How a Viral Eye Roll Broke the Silence on China's Heavily Censored Web

Screen capture from CCTV.

For the past two weeks, China's National People's Congress (NPC) has worked to abolish the country's two-term limit for the presidency.

In conjunction with this move, Chinese internet censors have imposed strict measures to stop netizens from commenting on the sweeping change to the constitution and thus maintain harmony — at least at a superficial level.

But that forced silence was broken with virtual laughter after live camera footage at a congressional press conference caught reporter Liang Xiangyi rolling her eyes and making a face at another reporter, Zhang Huijun, who had posed a long-winded question concerning China’s One Belt One Road project. The conference aired on the Nation’s Central Television on March 13, 2018.

Later, a chatroom conversation between Liang and another colleague was leaked online. In it, Liang said she thought “the woman next to me was being an idiot.”

Almost immediately, clips and screen captures of Liang's skeptical facial expression went viral on social media and tens of thousands of users quickly followed Liang’s Weibo account, praising her for being spontaneous. Memes of rolling eyes spread like wildfire — until internet censorship authorities handed out notices banning discussions online of the eye roll.

What has been censored?

What actually has been censored? Here are some of the expressions on Weibo that fell afoul of internet authorities, as circulated by @Yorkson on Twitter:

“The darkness of night has given me dark eyeballs, but all I can do is to roll my eyes.”

“The whiteness of my eyes has the country collapsed and the whole world conquered.”

“Deprived of free speech, ancient people blink their eyes as secret codes. In the new era, we have the freedom to roll our eyes.”

“Everyone has rolled their eyes, but there are not enough cameras to capture all the rolling eyes.”

“White eyes look most pretty on a made-up face, the eyes expose a bunch of shamelessness that doesn’t have a face.”

All the above expressions showed discontent with the censorship of the incident. Since the news broke  concerning China's constitutional amendment on presidential term limits, all words and phrases related to the amendment have been censored online.

Since early March, propaganda authorities have been issuing instructions to make sure that no critical opinions are given space, in both conventional newspapers and on the internet during the “Two-Sessions” — the annual meetings of the NPC and the Chinese People’s Political Consultative Conference (CPPCC) in Beijing.

As anticipated, the NPC passed the constitutional amendment that will pave the way for current President Xi Jinping to rule the country indefinitely. Everything looked harmonious during the Two-Sessions, until Liang's rolling eyes aired on CCTV on March 13.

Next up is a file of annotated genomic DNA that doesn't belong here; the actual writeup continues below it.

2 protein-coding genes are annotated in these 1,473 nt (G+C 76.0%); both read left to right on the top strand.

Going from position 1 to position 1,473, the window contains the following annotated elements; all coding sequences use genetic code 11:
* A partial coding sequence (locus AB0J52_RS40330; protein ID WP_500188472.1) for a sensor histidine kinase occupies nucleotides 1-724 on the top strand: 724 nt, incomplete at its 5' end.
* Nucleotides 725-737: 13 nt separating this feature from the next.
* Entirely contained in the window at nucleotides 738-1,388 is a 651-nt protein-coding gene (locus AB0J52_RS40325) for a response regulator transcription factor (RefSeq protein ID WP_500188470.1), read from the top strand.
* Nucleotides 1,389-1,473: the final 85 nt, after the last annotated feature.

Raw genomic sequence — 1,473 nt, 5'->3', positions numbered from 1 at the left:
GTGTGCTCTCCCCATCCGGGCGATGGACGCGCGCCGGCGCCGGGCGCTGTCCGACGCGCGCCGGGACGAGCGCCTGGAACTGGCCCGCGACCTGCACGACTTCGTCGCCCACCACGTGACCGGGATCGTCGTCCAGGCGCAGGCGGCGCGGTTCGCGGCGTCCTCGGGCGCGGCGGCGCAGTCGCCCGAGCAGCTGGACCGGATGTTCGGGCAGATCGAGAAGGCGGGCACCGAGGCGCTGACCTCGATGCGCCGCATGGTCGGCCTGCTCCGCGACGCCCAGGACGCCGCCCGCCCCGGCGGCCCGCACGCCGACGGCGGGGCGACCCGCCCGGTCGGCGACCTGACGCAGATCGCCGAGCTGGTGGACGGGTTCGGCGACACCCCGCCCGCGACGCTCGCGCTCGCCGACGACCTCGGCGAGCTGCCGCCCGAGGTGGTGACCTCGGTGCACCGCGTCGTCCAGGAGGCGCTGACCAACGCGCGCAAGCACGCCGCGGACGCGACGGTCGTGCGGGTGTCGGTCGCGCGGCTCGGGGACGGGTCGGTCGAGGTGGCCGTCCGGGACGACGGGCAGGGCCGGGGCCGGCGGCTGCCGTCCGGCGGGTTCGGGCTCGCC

An unverified report circulated by Apple Daily said that Liang's journalist license was suspended and she was banned from attending press conferences during Two-Sessions.

Despite her absence, the pair of eyes keep on rolling, at least online. @changhan327 praised the rolling eyes for unveiling a moment of truth:

The pair of rolling eyes is epic. It has triggered people’s laughter and ruined the sacred temple of carefully prepared and staged material. It is like a pin stabbing into the butt of the era, a rat running around in a banquet hall. This pair of rolling eyes will become an epic, while other self-designated epics are rotting away. The rolling eyes are like a bolt of lightening that destroys tens of thousands expressions of praise and outshines speeches made by hundreds of thousands of brain-dead people. History will praise it.

China’s overseas apparatus unveiled

The rolling eyes have done more than just inspire some laughs. In recent days, people have begun digging into the identity and background of Zhang Huijun, the reporter to whom Liang was reacting. Zhang presented herself as director of American Multimedia Television Station (AMTV) and enjoyed the rare 45-second question time aired by CCTV in the press conference.

It appears that Zhang has represented several foreign media outlets in the Two-Sessions since 2011. Netizens looking into the origins of the station have come to a conclusion that AMTV is very likely an overseas branch of China's publicity apparatus. A petition has been launched on the US White House petition website calling for further investigation into the news outlet:

We believe AMTV is most likely an unregistered agency of the Publicity Department of the Communist Party of China and secret branch of China Central Television (CCTV).
AMTV reporters cooperate with Chinese officials who would respond to their approved questions with propagandist materials while avoiding real questions from free media. Its programs convey the Chinese government’s lies and anti-American views to the Mandarin-speaking population on American soil.

Based on the Foreign Agents Registration Act, we ask to investigate its fund sources and cooperation with the CPC and shut it down if it is found to have violated the law.

In fact, AMTV’s current president is Jason Quin, whose LinkedIn profile says that he is the president of the Confucius Institute of Education — a Chinese government-funded initiative directly linked to its United Front Department.

Still, all terms related to the reporter's eye roll are still being censored online. But from now on, rolling one’s eyes will carry an extra layer of meaning among politically savvy journalists and netizens in China.

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